Alas, the subject never came up. And that’s the biggest drawback to the study-your-way-in strategy. There are just too many subjects and categories to cover and too many possible questions within them. You can study all the world history, Shakespeare, literature, or Etruscan poetry you want, but the odds are that the category won’t appear in your game or, if it does, the clue will cover something you never got to stuffing into your skull during a last-minute cram session.

Still, the J! Archive is useful for understanding types of questions and types of wordplay the Jeopardy clue-givers frequently use. In that sense, it’s a useful site to browse to get a good feel for Jeopardy game play even if you’re not necessarily learning specific trivia.

7. Either You Know It or You Don’t

Face it: you’re not going to do well on Jeopardy unless you know a lot of things across a broad range of knowledge. There are some categories that call for figuring out the answer on the spot and others where there’s enough information in the clue to figure it out—more on that in a bit—but of the 61 questions in a full Jeopardy game, the majority ask for answers that either you know or you don’t.

Either you know who was the last of the Romanov dynasty or you don’t. (Nicholas II.) Either you know who was the Beatles’ classically trained producer or you don’t. (George Martin.) Either you know who lost at the Battle of Hastings or you don’t. (King Harold II.) Either you know who was The Weeping Prophet or you don’t. (Jeremiah.)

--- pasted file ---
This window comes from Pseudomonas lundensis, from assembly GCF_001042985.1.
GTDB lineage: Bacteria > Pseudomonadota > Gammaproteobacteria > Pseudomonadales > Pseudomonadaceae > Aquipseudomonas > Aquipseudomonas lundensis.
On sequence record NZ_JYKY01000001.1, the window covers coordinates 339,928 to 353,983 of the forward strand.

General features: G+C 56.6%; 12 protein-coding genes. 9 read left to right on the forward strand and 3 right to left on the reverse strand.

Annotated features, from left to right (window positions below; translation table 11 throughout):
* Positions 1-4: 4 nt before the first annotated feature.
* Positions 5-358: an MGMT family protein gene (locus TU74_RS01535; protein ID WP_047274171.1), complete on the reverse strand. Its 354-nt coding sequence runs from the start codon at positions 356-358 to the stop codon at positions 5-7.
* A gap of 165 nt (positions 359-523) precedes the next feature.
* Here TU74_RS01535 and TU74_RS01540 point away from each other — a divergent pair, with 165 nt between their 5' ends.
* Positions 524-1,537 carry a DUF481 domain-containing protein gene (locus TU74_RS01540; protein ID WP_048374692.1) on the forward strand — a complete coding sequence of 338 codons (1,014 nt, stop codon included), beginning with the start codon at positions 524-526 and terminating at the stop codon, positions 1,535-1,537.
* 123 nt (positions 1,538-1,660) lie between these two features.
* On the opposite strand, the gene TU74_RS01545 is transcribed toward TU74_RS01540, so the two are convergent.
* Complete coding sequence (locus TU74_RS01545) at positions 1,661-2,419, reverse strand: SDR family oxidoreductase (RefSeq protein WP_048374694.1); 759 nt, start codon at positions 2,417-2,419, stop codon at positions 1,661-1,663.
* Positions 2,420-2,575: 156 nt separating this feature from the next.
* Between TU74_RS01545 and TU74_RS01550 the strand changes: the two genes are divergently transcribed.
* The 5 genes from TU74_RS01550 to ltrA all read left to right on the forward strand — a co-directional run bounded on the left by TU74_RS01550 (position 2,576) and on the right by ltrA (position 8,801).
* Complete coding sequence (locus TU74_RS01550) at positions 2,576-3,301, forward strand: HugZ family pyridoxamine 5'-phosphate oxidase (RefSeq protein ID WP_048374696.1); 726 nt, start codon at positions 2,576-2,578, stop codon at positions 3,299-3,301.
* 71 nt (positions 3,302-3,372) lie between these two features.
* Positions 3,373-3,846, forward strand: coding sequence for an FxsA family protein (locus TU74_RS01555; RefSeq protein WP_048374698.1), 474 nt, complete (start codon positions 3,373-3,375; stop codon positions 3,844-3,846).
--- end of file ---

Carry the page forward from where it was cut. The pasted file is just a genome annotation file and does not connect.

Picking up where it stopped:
How does one gain this knowledge? It’s hard to say, but having a flypaper brain and being widely read helps. Being a super-sports-trivia guy would help—in one or two categories. Being an opera buff would help—in one or two categories. But having a working knowledge of Shakespeare, the Bible, geography, opera, history, sports, movies, popular music—the potential subjects are almost endless—requires a brain that works a certain way and a lifelong habit of filling that brain, not for the purpose of winning trivia games, but for the love of knowledge itself.

A good place to test yourself is at the Jeopardy web site, where the Be a Contestant link provides a sample test for their online tryouts. Give it a try under pressure—give yourself, say, five seconds to come up with an answer. (You don’t have to write them down or even check a box; it’s simply a test of your game knowledge.) That sample, honestly judged, will give you a good idea of how well prepared you are to play Jeopardy for real.

6. Figure It Out